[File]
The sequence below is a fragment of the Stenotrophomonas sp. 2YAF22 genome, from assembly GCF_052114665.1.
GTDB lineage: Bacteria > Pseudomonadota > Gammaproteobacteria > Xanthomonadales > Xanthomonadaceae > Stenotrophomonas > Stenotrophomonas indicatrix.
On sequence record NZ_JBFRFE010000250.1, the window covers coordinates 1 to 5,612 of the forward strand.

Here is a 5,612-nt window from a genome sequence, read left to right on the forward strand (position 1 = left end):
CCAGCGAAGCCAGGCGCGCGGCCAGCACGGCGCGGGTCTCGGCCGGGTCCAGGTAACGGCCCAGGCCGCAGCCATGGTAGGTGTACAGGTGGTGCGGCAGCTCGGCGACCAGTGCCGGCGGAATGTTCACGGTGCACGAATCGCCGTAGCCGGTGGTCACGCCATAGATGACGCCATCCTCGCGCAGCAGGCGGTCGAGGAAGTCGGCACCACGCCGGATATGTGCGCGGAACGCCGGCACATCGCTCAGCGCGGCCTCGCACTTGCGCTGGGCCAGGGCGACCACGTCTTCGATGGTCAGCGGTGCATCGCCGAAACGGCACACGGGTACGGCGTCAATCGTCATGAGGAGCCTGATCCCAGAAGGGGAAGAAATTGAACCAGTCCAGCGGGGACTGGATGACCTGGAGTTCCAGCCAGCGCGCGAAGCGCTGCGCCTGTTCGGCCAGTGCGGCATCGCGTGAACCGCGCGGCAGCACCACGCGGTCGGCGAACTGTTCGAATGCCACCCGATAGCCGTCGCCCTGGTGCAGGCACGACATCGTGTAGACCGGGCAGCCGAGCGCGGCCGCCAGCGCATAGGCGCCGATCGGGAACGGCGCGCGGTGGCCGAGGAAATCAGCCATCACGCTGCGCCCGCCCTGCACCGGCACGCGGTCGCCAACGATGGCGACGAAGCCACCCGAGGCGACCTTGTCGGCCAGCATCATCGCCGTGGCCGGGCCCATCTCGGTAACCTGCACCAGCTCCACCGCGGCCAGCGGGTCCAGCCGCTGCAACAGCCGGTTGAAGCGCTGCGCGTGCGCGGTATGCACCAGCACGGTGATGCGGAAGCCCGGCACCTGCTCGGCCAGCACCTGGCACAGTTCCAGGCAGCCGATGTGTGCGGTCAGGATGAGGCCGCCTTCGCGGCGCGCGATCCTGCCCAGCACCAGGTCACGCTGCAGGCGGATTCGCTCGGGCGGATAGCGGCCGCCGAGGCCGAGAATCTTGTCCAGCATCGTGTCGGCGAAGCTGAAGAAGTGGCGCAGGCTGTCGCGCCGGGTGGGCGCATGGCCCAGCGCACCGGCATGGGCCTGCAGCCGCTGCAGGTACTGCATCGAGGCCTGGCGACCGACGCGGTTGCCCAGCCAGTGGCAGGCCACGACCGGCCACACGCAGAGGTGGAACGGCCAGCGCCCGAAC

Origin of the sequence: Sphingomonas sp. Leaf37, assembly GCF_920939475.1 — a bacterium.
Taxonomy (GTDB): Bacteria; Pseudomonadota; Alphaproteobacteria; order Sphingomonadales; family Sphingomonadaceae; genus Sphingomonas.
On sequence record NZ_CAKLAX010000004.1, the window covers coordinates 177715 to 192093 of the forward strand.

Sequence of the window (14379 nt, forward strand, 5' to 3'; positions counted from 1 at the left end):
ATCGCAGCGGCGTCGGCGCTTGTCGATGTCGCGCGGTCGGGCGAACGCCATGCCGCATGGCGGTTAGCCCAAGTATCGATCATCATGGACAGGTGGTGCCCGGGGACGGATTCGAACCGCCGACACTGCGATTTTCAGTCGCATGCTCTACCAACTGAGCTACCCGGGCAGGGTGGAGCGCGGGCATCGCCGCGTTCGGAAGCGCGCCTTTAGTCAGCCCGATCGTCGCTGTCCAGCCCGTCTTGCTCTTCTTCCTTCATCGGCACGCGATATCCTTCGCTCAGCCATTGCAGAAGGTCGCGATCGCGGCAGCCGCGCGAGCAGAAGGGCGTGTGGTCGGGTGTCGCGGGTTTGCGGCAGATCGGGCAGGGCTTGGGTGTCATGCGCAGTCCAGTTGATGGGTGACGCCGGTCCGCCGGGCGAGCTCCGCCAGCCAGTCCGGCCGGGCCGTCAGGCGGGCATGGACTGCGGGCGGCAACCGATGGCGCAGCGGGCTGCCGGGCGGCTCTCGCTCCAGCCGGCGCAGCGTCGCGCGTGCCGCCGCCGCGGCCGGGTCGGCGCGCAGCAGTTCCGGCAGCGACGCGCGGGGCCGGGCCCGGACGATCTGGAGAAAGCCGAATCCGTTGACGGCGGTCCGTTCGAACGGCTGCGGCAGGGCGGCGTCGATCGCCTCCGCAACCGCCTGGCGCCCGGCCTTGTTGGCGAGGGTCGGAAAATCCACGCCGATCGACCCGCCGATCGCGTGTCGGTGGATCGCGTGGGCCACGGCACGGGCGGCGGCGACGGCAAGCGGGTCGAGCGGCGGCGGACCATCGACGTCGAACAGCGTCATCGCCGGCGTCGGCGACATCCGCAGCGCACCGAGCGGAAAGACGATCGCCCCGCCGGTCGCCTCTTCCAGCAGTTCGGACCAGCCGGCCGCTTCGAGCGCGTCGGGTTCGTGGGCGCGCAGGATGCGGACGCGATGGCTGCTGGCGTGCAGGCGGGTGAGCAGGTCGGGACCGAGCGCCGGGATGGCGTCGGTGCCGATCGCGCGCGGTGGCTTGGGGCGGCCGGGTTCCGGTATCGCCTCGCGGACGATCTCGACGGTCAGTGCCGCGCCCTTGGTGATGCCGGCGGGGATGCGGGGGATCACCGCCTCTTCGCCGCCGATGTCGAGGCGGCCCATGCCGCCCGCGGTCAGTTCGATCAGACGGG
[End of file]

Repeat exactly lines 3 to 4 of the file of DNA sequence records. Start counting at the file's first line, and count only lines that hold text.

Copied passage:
On sequence record NZ_JBFRFE010000250.1, the window covers coordinates 1 to 5,612 of the forward strand.

Here is a 5,612-nt window from a genome sequence, read left to right on the forward strand (position 1 = left end):